Ugly Object of the Month — April 2019

By Caroline Roberts, Conservator

This month’s Ugly Object post is inspired by, and can be found next door to, the special exhibition Ancient Color. Although not part of the exhibition per se, the object’s proximity to the exhibition has inspired some museum visitors to view it and its fragmented marble brethren in a different light. The case to the right of Ancient Color contains a group of marble fragments that were previously a part of large-scale sculpture, architectural elements, and — in the case of our Ugly Object — a fountain. They are also, at first glance, colorless.

statue fragment
Female hand holding a jug. Marble, Roman period, 1st–3rd century AD. Pozzuoli, Italy. KM 2975.

 

Take a good look at this fragment. What do you see? I see a rather creepy-looking hand (think Thing Addams) perched atop some kind of vessel. Look closer, and you might actually see traces of pigment. This is probably true for the other fragments in the case, as well as the majority of marble sculpture and architecture from the ancient Roman world. When we consider what’s missing, we begin to see these fragments in a new way — as shadows of their erstwhile complete and colorful selves. We’ve been able to verify the presence of pigments on a few marble objects on the collection using multispectral imaging and other analytical techniques (see the Bacchus head on display on the Color exhibition), and there is undoubtedly more evidence of color to discover!

Come see April’s Ugly Object on the second floor of the Kelsey’s Upjohn Exhibit Wing. And while you’re at it, check out Ancient Color, on display through May 26.

Announcing the Official Ugliest Object of 2018!

We have a surprise winner in the Ugly Object of 2018 contest! (If we’re being honest, any one of them would have been a surprise.) The bust of Serapis has won by a landslide, having received almost double the votes of any other object. Tied for second place are the sprang fragment and the box of dirt.

Congratulations, you beautiful, ugly, wonderful things. We love you all, winners and not-winners.

winning object
2018’s Ugliest Object of the Year.

Ugly Object of the Month — March 2019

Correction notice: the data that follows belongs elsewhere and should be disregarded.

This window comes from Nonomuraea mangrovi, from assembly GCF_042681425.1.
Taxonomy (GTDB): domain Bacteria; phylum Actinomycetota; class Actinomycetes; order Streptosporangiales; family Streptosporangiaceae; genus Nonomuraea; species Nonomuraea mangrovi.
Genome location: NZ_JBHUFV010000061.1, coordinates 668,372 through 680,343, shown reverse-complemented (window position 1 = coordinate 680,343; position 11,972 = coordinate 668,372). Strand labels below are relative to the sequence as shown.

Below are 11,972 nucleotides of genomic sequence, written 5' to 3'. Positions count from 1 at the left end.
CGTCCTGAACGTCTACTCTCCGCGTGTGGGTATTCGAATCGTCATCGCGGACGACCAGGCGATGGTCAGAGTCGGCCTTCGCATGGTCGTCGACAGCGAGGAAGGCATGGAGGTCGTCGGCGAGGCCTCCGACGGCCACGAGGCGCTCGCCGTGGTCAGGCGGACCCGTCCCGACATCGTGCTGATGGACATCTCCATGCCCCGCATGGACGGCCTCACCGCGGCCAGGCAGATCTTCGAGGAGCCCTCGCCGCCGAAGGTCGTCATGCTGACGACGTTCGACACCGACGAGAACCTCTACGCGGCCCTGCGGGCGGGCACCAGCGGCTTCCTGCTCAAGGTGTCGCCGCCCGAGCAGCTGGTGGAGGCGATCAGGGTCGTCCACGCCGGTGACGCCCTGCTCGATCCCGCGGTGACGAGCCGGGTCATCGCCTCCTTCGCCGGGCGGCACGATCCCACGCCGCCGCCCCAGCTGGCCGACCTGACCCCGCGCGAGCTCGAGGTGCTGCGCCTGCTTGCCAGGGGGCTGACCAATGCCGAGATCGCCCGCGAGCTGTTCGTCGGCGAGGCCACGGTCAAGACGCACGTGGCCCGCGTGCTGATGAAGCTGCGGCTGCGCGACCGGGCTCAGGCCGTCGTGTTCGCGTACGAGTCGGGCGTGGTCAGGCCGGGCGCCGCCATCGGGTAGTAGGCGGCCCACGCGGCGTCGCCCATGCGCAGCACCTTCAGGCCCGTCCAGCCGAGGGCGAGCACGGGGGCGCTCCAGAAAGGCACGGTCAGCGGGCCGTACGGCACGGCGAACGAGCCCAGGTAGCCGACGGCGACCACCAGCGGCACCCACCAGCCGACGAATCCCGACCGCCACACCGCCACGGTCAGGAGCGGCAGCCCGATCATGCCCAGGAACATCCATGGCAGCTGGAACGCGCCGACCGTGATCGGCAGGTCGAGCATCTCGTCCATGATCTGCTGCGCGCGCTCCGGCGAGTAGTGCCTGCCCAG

By Suzanne Davis, Curator of Conservation

In last month’s Ugly Object post, we explored some of my feelings about the interior decorating schemes of Roman Egyptians. But while I could not happily collect their colorfully painted god and goddess figurines, I would acquire this month’s Ugly Object in a hot second. For me, this sprang bag only just barely qualifies as something we could legitimately write about in this blog feature, and then only because it is so moth-eaten and frayed.

red and green woven bag
Sprang bag made from dyed wool. Egypt. 1st–4th century CE. H. 30 cm. KM 11666.

Made with red, green, and cream-colored wool, this bag is truly a special item. It is featured in our current exhibition, Ancient Color, because it’s so colorful. I enjoy the bold color choices, but I’m even more impressed by the many beautifully executed construction details.

In describing non-woven archaeological textiles at the Kelsey, we often use the word “sprang” to refer to looped or twisted yarn construction like we see in this bag. But unlike our “sprang” socks, which were made using a single-needle technique that is similar to knitting, this bag was made using a twisty, warp-only technique that is sort of like braiding and sort of like weaving.

This bag was made by a master sprang craftsperson. The red, green, and cream yarns interact to create complex patterns, but there are also very cool structural details that contribute to a sense of depth and ornament.